Chris Gard and Connie Yates said that their son's case, like that of Alfie Evans, showed the need for a law which avoids 'unnecessary conflicts'

The controversy over Alfie Evans, a 23-month-old boy whose parents have been forbidden from taking him abroad for treatment, has provoked a debate over the law in such cases.

Now the parents of the late Charlie Gard, who died aged eleven months after a similar legal dispute, have launched a campaign to change the law.

In a statement, Chris Gard and Connie Yates said they had watched Alfie’s case with “heavy hearts”. “For those who have not been in a situation like this, it is impossible to understand the pain Tom and Kate [Alfie’s parents] are going through,” they said.

Gard and Yates said that when Charlie was ill and seeking treatment, they “realised that cases like these would keep happening until the law was changed”.

Alfie Evans is being treated at Alder Hey hospital, Liverpool, whose representatives argue that it is in the boy’s best interests to be placed on an end-of-life palliative care plan. Alfie’s parents repeatedly challenged the decision, and another hospital, the Bambino Gesù in Rome, has offered to treat Alfie. But the High Court, Appeal Court, Supreme Court and European Court of Human Rights have all rejected this alternative.

In Charlie Gard’s case last year, Great Ormond Street Hospital objected to the baby being taken to the US for treatment. Again, the parents lost repeated court cases, thanks – they say – to a legal protocol which is creating “unnecessary conflicts” between parents and medical professionals.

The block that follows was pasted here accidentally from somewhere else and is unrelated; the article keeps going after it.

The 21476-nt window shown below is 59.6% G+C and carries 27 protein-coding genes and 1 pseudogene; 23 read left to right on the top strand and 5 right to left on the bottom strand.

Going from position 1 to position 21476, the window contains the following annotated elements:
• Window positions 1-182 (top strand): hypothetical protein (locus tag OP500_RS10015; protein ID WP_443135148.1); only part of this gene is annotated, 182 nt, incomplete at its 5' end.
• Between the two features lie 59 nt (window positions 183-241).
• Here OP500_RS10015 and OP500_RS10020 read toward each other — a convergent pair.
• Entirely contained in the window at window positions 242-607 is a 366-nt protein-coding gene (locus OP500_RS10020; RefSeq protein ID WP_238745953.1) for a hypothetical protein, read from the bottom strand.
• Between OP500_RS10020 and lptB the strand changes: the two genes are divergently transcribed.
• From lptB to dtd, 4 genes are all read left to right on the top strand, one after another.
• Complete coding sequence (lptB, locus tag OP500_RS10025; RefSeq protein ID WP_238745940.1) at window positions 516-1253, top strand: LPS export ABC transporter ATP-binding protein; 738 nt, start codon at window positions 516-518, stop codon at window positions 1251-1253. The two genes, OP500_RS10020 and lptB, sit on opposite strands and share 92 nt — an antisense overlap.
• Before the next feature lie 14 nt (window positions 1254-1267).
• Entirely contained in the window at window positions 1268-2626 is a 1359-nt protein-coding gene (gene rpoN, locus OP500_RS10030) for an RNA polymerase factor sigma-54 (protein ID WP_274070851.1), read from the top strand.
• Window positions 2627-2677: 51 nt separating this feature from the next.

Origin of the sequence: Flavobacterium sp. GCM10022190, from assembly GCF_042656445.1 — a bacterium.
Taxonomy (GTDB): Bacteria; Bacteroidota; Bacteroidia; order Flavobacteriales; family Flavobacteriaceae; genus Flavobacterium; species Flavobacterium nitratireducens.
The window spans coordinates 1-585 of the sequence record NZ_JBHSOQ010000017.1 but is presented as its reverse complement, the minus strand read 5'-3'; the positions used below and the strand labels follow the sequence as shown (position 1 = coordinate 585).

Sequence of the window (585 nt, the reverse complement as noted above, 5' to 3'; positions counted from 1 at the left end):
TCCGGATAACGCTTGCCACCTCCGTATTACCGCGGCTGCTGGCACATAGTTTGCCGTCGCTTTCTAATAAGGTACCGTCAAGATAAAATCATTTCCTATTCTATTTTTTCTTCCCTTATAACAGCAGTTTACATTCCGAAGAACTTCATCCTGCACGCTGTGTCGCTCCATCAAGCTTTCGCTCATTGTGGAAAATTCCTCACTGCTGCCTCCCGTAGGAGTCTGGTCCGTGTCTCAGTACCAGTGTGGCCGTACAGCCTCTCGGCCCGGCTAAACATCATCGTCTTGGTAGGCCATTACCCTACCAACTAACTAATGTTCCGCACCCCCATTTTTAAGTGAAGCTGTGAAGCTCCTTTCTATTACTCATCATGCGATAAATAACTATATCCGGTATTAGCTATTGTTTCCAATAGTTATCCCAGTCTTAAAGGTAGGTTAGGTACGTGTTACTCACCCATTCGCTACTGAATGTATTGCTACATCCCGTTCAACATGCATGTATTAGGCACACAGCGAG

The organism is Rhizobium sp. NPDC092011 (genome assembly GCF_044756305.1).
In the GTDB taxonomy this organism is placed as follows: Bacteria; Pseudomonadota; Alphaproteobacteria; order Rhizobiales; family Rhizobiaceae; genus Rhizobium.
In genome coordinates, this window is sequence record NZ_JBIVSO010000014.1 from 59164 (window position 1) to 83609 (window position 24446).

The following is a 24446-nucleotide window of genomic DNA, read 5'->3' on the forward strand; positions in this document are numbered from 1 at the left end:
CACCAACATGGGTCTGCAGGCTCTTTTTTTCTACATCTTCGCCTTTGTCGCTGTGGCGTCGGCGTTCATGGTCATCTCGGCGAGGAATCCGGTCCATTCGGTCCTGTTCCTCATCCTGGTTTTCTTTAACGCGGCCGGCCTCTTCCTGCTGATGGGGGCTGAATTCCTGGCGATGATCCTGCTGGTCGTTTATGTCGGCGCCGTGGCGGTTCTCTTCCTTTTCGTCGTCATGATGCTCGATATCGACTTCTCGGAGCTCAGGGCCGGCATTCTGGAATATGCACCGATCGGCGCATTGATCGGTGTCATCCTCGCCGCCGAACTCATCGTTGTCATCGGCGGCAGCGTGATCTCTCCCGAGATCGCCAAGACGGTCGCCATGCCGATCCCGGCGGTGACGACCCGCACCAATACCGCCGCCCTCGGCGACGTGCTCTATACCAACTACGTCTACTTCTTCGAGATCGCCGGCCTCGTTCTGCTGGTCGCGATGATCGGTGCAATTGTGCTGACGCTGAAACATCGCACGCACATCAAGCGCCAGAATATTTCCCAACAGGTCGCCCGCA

The parents say they have been working with “paediatric consultants, medical ethicists, senior lawyers, UK politicians and other parents who have suffered through similar situations” to craft a better protocol.

The proposal has not been published in detail, but it appears to have two parts. First, the law would be revised. It currently asks judges to decide on a child’s “best interests”, giving parents little voice in the process.

Secondly, Gard and Yates suggest improved mediation between parents and doctors, to create “a platform for transparency and openness so that cases like these can be dealt with before they ever reach the courts”.

The proposal has so far been called “Charlie’s Law”, and a website is under construction.

Yesterday the MEP Steven Woolfe launched his own, apparently unrelated, campaign for “Alfie’s Law”.

Gard and Yates said in their statement: “We would ask those pushing for law change to take account of the careful work already done, and join us as we continue to push for a solution that is best for all involved.”